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“Because the Word that God speaks to us is always an incarnate word – a word spelled out to us not alphabetically, in syllables, but enigmatically, in events, even in the books we read and the movies we see – the chances are we will never get it just right.

We are so used to hearing what we want to hear and remaining deaf to what it would be well for us to hear that it is hard to break the habit. But if we keep our hearts and minds open as well as our ears, if we listen with patience and hope, if we remember at all deeply and honestly, then I think we come to recognize, beyond all doubt, that, however faintly we may hear [God], he is indeed speaking to us, and that, however little we may understand of it, his word to each of us is both recoverable and precious beyond telling.

In that sense autobiography becomes a way of praying, and a book like this, if it matters at all, matters mostly as a call to prayer.”

– Originally published in Now and Then

Here is a simple truth: prayer works.  And it works always (in all ways).  I make a statement like that because in my three decades of being a ‘novice’ pray-er, combined with what I am learning daily about prayer is this:

  • Either prayer works on me changing me and my responses; or
  • Prayer works in me transforming my heart and my perspective; or
  • Prayer works through the events and circumstances for which I am praying sometimes altering them.

But the bottom line about prayer working is that prayer always, always, moves me closer to God and to those around me.

Prayer can turn burdens into blessings and obstacles into opportunities.

Prayer can heal my heart and the heart of another.

Prayer is the name of the constant, ongoing conversation I am having with God.

Prayer opens my eyes to see the holiness of all creation.

Prayer moves my heart from resentment to gratitude.

Prayer leads me to embrace the truth that all that happens to me and within me is the will of my loving God.

Prayers helps me see and taste God in the mundane and the profane as well as the profound and the cursory.

Prayer can move mountains, open doors, lead to the miraculous, soften the hardness, and turn wrestling into nestling.

But for me, today, above all, prayer is the language and movement of love I use to speak to my Holy Beloved.

 

There is a story in the Gospels about a man with a sick child, believing that Jesus can heal his child, comes to Jesus and says the most amazing thing, “Lord, I believe but help my unbelief.”  It is not the most read story in the Gospels, and is often overlooked.  But I love this story of Jesus, of the man, of the need for healing, of the fragile beauty of being human when the father says to Jesus, “Lord…help my unbelief.”

If that verse of Scripture were translated exactly as it was in the Aramaic, it would be more truthfully written, “Lord, I believe but help me where my faith falls short.”

In truth, I have found my faith and my freedom in this little translation.  This verse is what sustains me when I pray amidst my doubt.  When faith is called upon to carry me and I am weak.  When I am called to stand with and for others and I shrink back and tremble.  And when I have nothing left, and I cry out to God in anguish and anger, empty over the state of my life, hating every part of my existence, when THAT is all I have left, the man in this story taught me to pray: Lord, I believe, but help me where my faith falls short.

In those eleven words comes the freedom to be raw and real with my God; to bare my arid soul before my Creator all but begging for mere scraps of Divine Love and Presence.  In those words, I am reminded that even my faith is a gift from God; even the lack of my faith is a gift from God.  It is as if I am stranded on a cliff and my rope is a few inches too short to reach the top to pull myself up, and God is the extra few inches of rope, God is the ledge; God is the very space between the end of my rope and the hope of my rescue.

In these moments of life, when I cannot see salvation, when I cannot find love in my heart, when bitterness and rage strangle my spirit…it is then that I cry out in a voice raw and raspy from screams and sickness: Lord, I believe…but help me where my faith falls short.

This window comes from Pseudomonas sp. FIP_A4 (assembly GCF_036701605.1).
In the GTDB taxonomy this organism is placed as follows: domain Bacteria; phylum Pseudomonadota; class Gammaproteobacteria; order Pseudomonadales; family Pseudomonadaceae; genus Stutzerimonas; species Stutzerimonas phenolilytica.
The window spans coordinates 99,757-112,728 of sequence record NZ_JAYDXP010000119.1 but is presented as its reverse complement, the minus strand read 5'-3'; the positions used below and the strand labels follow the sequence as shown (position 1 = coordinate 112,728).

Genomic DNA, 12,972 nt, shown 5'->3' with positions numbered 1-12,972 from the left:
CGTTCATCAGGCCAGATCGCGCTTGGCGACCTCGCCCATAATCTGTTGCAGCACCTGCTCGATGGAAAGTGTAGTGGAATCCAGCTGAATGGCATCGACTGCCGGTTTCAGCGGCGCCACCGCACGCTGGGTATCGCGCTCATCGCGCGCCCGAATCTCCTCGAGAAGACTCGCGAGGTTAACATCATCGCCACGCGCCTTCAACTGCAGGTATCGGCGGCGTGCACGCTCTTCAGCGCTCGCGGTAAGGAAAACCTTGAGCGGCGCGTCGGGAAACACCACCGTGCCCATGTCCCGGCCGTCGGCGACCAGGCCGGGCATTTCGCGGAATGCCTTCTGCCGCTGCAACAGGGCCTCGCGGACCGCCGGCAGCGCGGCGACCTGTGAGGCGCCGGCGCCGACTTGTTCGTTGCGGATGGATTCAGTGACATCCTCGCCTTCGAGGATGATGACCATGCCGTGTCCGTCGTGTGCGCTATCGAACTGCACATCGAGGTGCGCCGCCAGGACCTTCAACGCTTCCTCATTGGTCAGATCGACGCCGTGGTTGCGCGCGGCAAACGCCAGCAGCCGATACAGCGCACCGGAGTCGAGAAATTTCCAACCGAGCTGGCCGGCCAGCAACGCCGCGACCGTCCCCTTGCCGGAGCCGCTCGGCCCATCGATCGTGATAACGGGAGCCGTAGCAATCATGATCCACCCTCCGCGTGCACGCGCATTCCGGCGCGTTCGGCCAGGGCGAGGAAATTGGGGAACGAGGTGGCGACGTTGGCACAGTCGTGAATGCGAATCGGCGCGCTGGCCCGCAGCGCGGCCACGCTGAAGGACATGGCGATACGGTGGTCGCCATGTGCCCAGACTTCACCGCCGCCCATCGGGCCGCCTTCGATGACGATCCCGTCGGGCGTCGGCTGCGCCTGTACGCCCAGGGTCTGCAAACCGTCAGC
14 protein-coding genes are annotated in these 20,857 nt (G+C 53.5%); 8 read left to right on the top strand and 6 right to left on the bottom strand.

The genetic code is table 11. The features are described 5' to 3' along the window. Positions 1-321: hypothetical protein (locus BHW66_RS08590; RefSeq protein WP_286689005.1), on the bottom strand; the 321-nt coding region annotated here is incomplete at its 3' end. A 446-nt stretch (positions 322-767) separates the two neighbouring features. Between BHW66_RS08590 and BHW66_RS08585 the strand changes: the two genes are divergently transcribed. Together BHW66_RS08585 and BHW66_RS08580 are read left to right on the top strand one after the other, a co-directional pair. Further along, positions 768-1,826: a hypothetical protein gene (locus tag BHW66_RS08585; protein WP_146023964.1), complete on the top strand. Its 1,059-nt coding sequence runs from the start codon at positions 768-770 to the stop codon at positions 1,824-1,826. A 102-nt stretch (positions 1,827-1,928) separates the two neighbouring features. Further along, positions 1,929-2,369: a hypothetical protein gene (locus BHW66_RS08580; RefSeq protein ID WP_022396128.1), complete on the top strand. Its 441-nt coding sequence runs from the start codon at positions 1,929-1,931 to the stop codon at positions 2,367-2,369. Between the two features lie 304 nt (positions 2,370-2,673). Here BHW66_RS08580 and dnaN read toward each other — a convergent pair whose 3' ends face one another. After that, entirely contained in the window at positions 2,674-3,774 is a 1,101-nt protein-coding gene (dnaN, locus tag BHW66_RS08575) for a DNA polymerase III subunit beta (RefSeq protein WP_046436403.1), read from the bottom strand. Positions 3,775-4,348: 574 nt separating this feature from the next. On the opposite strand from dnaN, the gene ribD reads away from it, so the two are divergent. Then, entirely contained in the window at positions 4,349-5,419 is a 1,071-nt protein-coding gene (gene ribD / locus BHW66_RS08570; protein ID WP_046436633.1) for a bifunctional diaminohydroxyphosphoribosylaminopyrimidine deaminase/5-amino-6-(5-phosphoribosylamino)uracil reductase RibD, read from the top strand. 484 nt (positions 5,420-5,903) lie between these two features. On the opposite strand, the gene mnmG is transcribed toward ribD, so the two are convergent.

And it is enough.

Who is your enemy?  Who is difficult for you?

Try praying for them.

Go to God on their behalf remembering them as fellow humans, as people. Pray as a child of God for these other children of God. Trust the teacher and practice praying, for through this we learn to love everyone.

-Br. Luke Ditewig

Praying is not only listening to but listening with.

The discipline of the heart makes us stand in the presence of God with all we have and are: our fears and anxieties, our guilt and shame, our sexual fantasies, our greed and anger, our joys, successes, aspirations and hopes, our reflections, dreams and mental wandering, and most of all our people, family, friends and enemies, in short all that makes us who we are….

We tend to present to God only those parts of ourselves with which we feel relatively comfortable and which we think will evoke a positive response. Thus our prayer becomes very selective and narrow. And not just our prayer but also our self-knowledge because by behaving as strangers before God we become strangers to ourselves.”

Henri J. M. Nouwen, The Only Necessary Thing

There are four prayers I fall back on, four that I try and pray daily: Thank You; Please; Help and Wow!  They can sum up my spiritual life and my relationship with God.

Prayer is an amazingly simple, yet profound experience; it is something that is hard to teach, unless by example.  Prayer is not something, in my estimation, that can be done wrong (except maybe to not pray at all). I mean to say that as long as one is holding the moments as sacred and as a holy ‘conversation’ – as between the creature and the loving Creator – that in and of itself is prayer and there is no correcting that type of conversation.

I put conversation in semi-quotes because for many, myself included, prayer has nothing to do with spoken words, but rather the living words of my heart in direct communiqué (veritable oneness) with God via contemplative prayer and meditation and being in silence in the woods or mountains or by a stream or river.

I say all that to basically let myself off the hook about ‘teaching’ on prayer and rather sharing some of my prayer life with you.  For when it comes to prayer, I am no expert or saint, but I do pray a great deal (like every day or else I am doomed).

When I pray, I start and end my days with a simple “Thank You” to God in loving gratitude.  And regardless of what is going on in between those waking hours, if I am alive, I have something to be grateful for, namely life (all of it).

“Please” is high on that list as well because if it ain’t obvious to you, it sure is to me: I am one needy little boy.  And I don’t mean I say please as in, please give me a Porsche (don’t like them) or a mansion (too much maintenance required).  I say Please as in “Please God, come to me, be with me, remind me that You are forever one with me…and as Your child all I need do is re-member my oneness with You…” and all is indeed well.